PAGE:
WINE: Two clever winery food pairings

Are you bored of visiting a winery and having somebody take you through the range of wines while standing at the counter? I know I am. Sometimes I stop for a quick assessment of wine quality versus price, without the fanfare. But for people making a day of wine tasting, a few dry crackers and pre-packaged cheese surely doesn’t make for a memorable impression.A few wineries try to encourage lingering with cosy sitting areas and stay-a-while couches, but without something interesting to nibble, I have my doubts about how effectively it works.

Fortunately creative souls have listened at Neethlingshof and Solms-Delta respectively, and wine tasting has become a whole lot more interesting. Here are my recent impressions:

slow_wine_flash_food_4_hr.jpg At Neethlingshof Estate’s recently revamped tasting area, sign up in advance for a Slow Wine and Flash Food pairing designed by Lucille Jacobs of Neethlingshof. Clearly a good deal of thought went into the detailed discussions focusing on how wine weights balance the respective flavours and weights of the accompanying snacks. The food arrives in a take-away box – it’s ‘flash food’ - from Pink Salt Catering in Stellenbosch. Jacobs wasn’t available the day a friend and I booked an afternoon session, but her temporary replacement did a thorough job.

Six wines from the regular and reserve Neethlingshof ranges were paired with six flash food snacks. There was no contest with the Neethlingshof Gewürztraminer, where the spicy, dry lychee wine flavours picked up fresh ginger in the honey and ginger noodles. On the other hand, the Chardonnay partnered with chicken breast wrap seemed so straightforward it was dull. The surprises were a deliciously fruity Neethlingshof Malbec 2009 (I took home a bottle at R55) partnered with an Australian liquorice strip eaten with a duck and wild mushroom spring roll. An unusual, delightful way of emphasizing the plum, tarry characters in the wine. Equally inspiring was how apricot flavours in the Short Story Collection The Maria Noble Late Harvest were enhanced by the apricot preserve syrup drizzled over ice-cream on a mini waffle.

Neethlingshof Observations: The snacks match well but cannot compare to those made fresh in a restaurant kitchen. The reasoning behind the wine and food partnerships is interesting and thoroughly explained, yet there is room for debate if you find another wine fares better. Conducting the tasting in the brick vaulted private room might score points with a group, but we found it too dark and formal for two. The option of a table outdoors in good weather, or seats among the cheery beige and green tones of the contemporary tasting area, would make the experience more inviting.

R85pp, in the wine tasting centre throughout the year. Book 24 hours in advance for daily sessions after 12 midday. Tel 021 883 8988 or neethlingshof

I thoroughly enjoyed the Cape food and wine pairing offered at Solms-Delta winery near Franschhoek. And if the number of tourists milling around the winery, museum and restaurant on a weekday were any indication, others do too. Solms-Delta prides itself on empowering and employing locals from surrounding farms, and I’m not sure what their secret is, but as a visitor you can have an authentic South African experience here that doesn’t seem contrived.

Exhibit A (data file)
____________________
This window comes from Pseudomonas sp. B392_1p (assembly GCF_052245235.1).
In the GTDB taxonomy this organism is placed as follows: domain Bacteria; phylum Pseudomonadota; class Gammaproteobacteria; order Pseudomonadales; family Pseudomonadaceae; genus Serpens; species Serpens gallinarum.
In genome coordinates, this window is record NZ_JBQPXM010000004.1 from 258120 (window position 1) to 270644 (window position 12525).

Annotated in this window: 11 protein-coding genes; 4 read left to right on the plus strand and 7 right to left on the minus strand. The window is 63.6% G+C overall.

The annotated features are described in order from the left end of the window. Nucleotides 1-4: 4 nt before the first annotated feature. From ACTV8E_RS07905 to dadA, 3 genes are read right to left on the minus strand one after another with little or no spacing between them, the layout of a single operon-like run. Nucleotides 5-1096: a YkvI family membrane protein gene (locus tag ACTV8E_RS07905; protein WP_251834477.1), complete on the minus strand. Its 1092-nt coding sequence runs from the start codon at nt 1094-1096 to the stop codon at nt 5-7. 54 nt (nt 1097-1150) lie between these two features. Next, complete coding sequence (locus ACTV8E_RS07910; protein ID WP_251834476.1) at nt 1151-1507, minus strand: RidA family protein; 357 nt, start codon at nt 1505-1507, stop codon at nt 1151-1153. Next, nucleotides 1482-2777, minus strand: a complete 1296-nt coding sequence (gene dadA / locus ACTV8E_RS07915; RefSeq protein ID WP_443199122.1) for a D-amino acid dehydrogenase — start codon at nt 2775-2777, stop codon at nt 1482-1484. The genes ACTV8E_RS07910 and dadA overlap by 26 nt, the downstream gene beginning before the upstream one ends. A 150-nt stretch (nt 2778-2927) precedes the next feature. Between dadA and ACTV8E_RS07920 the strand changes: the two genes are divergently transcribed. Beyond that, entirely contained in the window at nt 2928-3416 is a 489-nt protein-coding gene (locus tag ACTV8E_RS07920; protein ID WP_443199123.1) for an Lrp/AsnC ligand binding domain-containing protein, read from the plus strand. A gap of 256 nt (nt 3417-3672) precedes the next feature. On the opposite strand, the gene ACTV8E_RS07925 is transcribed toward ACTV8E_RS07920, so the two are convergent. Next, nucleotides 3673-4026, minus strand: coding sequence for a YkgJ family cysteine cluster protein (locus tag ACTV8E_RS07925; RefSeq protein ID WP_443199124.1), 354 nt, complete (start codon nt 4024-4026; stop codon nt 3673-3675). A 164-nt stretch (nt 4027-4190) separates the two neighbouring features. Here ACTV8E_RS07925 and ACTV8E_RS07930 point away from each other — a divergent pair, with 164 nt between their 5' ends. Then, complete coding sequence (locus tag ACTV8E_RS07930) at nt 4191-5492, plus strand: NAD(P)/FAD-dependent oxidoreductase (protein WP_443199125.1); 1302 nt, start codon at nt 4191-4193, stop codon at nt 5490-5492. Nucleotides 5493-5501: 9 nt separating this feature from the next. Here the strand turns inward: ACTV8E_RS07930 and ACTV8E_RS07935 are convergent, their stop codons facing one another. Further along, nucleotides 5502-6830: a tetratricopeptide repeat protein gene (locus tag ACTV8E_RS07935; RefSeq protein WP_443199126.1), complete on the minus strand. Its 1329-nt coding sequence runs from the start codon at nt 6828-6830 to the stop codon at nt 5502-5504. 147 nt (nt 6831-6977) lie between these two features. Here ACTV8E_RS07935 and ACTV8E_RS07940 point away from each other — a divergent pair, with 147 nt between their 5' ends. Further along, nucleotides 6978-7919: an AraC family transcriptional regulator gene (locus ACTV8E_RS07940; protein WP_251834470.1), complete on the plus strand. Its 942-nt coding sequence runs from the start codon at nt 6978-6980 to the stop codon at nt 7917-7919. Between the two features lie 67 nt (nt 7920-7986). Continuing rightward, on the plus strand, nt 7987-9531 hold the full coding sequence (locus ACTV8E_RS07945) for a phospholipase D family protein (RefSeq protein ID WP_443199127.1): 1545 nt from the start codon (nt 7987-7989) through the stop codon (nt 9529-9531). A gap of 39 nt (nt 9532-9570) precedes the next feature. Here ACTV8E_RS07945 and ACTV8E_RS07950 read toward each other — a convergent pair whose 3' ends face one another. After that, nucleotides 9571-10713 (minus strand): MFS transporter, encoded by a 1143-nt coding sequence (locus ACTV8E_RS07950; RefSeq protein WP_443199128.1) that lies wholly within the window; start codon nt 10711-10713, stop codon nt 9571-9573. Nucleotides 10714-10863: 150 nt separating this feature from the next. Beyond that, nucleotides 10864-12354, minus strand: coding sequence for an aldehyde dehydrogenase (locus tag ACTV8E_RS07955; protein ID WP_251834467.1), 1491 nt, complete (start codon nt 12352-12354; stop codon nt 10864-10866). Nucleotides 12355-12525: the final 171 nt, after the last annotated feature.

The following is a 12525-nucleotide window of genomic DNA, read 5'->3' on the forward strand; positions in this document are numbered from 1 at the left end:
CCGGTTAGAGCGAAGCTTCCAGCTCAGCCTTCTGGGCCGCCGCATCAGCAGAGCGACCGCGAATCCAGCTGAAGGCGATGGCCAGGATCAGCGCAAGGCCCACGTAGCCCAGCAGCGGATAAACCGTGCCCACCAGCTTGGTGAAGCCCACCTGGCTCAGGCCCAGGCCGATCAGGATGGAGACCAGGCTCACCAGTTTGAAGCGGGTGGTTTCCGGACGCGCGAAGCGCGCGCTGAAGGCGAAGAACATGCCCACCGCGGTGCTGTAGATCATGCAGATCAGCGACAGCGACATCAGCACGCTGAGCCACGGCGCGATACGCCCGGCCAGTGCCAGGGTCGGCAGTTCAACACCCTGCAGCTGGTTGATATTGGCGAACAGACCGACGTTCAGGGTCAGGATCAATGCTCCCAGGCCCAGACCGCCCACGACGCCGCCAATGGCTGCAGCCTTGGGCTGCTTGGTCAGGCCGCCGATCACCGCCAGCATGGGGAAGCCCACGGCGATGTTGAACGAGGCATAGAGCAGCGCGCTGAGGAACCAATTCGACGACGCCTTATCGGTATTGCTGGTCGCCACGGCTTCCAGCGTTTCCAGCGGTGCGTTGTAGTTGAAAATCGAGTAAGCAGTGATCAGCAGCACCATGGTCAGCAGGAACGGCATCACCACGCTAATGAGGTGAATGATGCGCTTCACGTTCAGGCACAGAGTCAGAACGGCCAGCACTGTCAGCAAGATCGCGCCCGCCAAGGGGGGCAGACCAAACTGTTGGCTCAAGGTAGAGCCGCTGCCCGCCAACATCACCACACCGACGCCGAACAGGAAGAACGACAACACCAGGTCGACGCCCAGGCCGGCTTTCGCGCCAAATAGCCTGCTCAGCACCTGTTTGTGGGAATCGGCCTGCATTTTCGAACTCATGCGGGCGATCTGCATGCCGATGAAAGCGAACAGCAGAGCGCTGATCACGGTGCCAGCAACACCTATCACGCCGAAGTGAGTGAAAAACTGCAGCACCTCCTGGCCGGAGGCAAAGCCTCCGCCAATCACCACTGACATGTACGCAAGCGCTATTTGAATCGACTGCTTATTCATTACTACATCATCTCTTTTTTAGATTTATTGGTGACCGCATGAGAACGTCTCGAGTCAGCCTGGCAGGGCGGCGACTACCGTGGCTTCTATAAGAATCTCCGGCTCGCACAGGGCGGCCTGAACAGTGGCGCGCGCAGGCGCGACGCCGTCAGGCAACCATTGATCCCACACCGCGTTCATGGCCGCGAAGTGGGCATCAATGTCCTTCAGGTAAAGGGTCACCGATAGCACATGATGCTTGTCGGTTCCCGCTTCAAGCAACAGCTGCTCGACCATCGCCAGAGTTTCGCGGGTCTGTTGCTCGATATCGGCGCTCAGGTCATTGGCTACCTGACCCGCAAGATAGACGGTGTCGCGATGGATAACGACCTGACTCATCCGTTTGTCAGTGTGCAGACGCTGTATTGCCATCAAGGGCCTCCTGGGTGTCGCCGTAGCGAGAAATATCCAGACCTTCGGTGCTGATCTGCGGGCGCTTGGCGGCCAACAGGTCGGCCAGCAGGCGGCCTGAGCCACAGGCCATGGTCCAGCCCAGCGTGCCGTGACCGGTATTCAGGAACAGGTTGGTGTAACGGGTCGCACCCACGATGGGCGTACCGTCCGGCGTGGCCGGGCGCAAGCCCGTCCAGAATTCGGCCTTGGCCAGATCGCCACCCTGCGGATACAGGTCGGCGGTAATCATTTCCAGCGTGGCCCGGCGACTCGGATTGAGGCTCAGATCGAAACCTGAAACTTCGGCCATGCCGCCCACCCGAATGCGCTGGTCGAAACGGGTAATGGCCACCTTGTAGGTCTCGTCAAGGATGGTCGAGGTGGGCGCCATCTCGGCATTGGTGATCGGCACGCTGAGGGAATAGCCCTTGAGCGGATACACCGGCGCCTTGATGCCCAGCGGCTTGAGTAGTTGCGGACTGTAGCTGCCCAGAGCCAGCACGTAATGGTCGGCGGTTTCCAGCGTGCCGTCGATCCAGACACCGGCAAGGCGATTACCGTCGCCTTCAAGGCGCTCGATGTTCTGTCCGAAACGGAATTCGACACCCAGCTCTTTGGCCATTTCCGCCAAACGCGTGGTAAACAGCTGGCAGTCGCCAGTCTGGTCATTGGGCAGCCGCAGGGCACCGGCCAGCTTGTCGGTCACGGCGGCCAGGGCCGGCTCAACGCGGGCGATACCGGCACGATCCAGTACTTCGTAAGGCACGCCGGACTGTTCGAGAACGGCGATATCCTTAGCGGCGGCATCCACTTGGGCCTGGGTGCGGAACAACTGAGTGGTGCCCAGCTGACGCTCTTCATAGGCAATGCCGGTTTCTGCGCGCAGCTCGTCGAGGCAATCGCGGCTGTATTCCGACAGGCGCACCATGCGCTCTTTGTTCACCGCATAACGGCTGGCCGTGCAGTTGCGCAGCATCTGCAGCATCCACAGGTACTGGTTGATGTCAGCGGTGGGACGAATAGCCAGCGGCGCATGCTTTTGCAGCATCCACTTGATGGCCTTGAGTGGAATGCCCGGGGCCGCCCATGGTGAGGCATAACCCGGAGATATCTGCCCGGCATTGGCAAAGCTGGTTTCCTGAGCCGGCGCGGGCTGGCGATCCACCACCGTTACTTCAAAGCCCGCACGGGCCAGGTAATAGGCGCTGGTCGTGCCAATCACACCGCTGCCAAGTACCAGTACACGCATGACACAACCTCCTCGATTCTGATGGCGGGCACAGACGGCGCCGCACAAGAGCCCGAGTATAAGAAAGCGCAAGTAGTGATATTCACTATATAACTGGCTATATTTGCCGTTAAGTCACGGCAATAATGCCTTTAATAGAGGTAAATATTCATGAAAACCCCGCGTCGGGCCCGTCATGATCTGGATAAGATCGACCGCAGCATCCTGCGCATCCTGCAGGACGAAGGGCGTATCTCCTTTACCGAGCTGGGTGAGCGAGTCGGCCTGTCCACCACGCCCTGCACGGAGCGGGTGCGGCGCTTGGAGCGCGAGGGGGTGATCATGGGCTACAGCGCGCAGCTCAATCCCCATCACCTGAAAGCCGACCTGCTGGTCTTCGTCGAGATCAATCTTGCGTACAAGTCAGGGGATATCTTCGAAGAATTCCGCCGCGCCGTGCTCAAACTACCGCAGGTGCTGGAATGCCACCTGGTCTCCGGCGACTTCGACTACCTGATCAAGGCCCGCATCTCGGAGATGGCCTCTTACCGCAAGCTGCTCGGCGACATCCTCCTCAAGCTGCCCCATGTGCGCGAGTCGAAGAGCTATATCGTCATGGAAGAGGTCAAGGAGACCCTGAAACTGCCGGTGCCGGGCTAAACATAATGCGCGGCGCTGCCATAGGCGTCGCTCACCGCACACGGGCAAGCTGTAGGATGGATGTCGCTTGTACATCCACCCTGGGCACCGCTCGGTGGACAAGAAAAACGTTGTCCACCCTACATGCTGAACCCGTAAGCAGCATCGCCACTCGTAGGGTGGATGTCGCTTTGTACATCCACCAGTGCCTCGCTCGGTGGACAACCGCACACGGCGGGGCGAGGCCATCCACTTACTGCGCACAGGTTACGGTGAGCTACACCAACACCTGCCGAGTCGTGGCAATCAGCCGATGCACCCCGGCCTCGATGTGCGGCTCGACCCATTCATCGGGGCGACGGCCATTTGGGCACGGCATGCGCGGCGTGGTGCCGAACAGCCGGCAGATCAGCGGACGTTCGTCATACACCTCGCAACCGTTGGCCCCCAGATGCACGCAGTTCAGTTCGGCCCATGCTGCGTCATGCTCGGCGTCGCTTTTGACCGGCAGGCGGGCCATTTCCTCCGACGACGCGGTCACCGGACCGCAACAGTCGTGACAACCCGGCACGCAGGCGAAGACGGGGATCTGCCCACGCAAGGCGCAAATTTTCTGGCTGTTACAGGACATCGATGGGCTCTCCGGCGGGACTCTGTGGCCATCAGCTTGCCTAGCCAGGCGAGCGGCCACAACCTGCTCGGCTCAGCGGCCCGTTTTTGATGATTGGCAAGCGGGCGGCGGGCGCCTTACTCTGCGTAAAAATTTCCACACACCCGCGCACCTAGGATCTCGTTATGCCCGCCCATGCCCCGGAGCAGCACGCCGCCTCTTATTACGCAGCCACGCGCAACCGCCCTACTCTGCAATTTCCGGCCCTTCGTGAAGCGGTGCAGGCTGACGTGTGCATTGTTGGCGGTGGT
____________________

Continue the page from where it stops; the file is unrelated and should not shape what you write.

Meals at Fyndraai restaurant explore the diverse culinary heritage of the Cape, which means a fusion of European, Asian and African flavours with a creative twist. On the menu there is mention of veldkos, Afrikaner boerekos elements, underpinned by Cape Malay slave influences blended with ingredients favoured by the Khoi nomads of the Franschhoek Valley. The Cape food and wine pairing follows a similar theme.
dsc_0017.jpg We were seated at restaurant tables under the trees where wine and heritage guide Tiaan Jacobs provided some background about the six wines we would taste. He’d worked in the vineyards and kitchen before joining the wine team, so we were in capable hands.

Chef Shaun Schoeman brought out an attractive wooden board of six dishes that were grouped alongside the wines. Explanations of food and wine matches weren’t very detailed, but we didn’t mind as the food did the talking. Each wine and food pairing was spot on and flavoursome too, from the creamy local smoked snoek and prawn sambals served under korrelkonfyt grape jam with the uncomplicated Chenin/Clairette Blanche/Semillon Solms-Astor Vastrap, to the inspired addition of cream to the venison shank ragout cooked with wild rosemary and bloublom sallie herbs, partnering Solms-Astor Langarm rustic red blend. When I commented later on the sweeter notes of the tomato bredie with spiced beef frikadelle (partnering a Mourvedre/Viognier/Grenache Noir Solms-Delta Lekkerwijn Rosé, Schoeman explained: “In the old slave curries they tended to sweeten things, so sweeter spices such as cinnamon and star anise are used here.” I ate every morsel of traditional boerber pudding, sweetened sago cooked in full-cream milk, with Schoeman remarking quaintly that they called it ‘padda oogies’ as children. dsc_0011.jpg

Solms-Delta Observations: Although billed as a food and wine pairing, the food is filling enough as a light meal. The pairings are clever and the food very tasty, the farm’s history, unusual wine names and varieties providing a talking point. Formal instruction by Schoeman and Jacobs was kept to a minimum as we sampled each pairing in sequence - unfortunately the wines were brought out so early they’d warmed up by the time we sampled the food. It was nice to be left to finish eating and sipping at our own pace or chat while admiring the scenery.

R85pp, book 48 hours in advance. Preferably six participants, or on request. Tel 021 874 3937, or book at food wine tour